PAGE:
The original Jeopardy! was created by Merv Griffin on 30 March 1964. On 10 September 1984 a daily syndicated version was launched, hosted by Alex Trebek and his mysteriously disappearing and reappearing mustache, and has been going even stronger ever since. Jeopardy! is the recipient of multiple daytime Emmy awards and the prestigious Peabody Award—being the only post-1960 game show to receive this accolade. The daily syndicated show is currently in its 34nd season. And I am in my 34th year of post-high schoolness.
I did have the opportunity back in 1987 when I was in Los Angeles to take the contestant test. Granted, I was only 21 at the time and did not know nearly as much useless trivia as I do now. Nevertheless, it was a fun experience and I never gave up on my dream to be on the show one day.
Fast forward 31 years. Now, potential Jeopardy! contestants can take the test online. Which I have done. Every year. Since then.
Perhaps the one aspect about the online test I find most disconcerting—well, actually there are two—is that, first of all, I am a veritable Einstein whilst watching the show from the comfort of my living room or bedroom or bathtub. I answer questions I have no earthly recollection of learning. Sometimes, I have to admit, I surprise myself with my seeming mastery of all things trivial.
However, second—and this is rather demoralizing—some of the test questions are almost impossible. Instead of “normal” categories such as Geography, Supreme Court Justices, Chemical Elements, 1970s Music, and TV Show Theme Songs—or even slightly more obscure ones such as Potent Potables, Doctor Who Companions, or Oscar-Nominated Actors who Used to be Carpenters (Who is Harrison Ford, anyone?)—the contestant exam now contains categories such as 13th Century Portuguese Poets, Rivers in Antarctica, and Alliterative French Experimental Theatre Sports Mascots Before and After Rhyme Time Crossword Clues X (OK, that last one was a bit over the top). Nevertheless, I do get rather perturbed when someone who actually passed the incomprehensible inconceivable intricate inquisition misses multiple questions—or even worse, Final Jeopardy!—when I know the correct answer and should have been in his or her place.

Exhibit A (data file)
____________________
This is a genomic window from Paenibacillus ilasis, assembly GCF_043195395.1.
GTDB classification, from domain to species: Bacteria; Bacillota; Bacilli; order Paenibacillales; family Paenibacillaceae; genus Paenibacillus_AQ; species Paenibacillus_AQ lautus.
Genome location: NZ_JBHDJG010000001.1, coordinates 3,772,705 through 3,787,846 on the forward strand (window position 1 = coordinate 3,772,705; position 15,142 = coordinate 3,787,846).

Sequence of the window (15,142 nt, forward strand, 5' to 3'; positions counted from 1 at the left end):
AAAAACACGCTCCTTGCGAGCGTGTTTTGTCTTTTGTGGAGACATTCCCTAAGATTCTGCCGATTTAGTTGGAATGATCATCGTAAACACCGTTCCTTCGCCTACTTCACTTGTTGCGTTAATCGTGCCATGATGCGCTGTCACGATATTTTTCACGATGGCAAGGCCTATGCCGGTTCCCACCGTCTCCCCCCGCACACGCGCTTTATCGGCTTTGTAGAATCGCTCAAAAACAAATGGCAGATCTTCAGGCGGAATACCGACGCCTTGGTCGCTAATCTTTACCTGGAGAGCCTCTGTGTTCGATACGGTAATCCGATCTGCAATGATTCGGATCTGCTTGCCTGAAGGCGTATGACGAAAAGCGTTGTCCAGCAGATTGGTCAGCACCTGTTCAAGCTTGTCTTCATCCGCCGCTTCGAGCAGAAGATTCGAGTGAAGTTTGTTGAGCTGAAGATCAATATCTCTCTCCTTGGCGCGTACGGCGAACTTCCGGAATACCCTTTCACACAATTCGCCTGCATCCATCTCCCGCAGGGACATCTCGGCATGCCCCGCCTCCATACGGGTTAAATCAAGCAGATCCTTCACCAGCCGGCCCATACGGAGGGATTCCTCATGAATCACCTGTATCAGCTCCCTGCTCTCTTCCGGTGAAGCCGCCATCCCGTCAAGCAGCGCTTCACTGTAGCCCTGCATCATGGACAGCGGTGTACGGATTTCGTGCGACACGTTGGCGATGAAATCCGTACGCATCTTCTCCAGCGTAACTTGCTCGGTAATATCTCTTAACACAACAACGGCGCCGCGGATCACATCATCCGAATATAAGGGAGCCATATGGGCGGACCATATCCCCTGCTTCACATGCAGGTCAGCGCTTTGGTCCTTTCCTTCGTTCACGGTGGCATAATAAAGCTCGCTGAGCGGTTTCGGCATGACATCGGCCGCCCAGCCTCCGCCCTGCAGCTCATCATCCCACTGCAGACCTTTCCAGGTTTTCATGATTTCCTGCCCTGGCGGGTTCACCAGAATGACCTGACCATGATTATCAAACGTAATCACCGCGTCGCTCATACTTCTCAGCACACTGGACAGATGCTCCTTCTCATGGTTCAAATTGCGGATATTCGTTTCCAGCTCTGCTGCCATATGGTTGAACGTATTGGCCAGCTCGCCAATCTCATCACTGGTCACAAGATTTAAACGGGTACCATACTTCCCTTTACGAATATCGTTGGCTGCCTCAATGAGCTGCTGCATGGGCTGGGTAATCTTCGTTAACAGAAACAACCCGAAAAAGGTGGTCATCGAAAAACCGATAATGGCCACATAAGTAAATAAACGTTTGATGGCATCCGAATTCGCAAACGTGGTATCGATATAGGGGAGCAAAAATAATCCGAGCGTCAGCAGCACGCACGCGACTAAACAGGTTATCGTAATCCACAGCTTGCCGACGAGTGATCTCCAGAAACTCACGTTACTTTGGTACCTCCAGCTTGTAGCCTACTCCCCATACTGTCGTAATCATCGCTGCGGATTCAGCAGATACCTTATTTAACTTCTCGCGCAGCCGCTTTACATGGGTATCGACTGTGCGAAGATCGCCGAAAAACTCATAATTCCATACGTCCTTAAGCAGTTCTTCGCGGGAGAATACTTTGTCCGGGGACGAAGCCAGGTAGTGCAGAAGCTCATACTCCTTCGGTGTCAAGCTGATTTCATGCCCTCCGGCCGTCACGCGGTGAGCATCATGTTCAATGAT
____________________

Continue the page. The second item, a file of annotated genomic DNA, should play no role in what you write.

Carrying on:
Life is not fair. Get used to that, kids.
I have since added to my dream of being a contestant to include someday being a question on Jeopardy! Of course, I would prefer being in a category such as Famous Authors, Notable Women, Pulitzer Prize Winners, or something otherwise positive. Not, say, for example, Notorious or Death Row Inmates although those who know me really well may say I am, indeed, better suited for the latter. I just think it would be cool to hear, “Who is Natalie Faulk?” Especially for Final Jeopardy!
“Don’t minimize the importance of luck in determining life’s course.” ~ Alex Trebek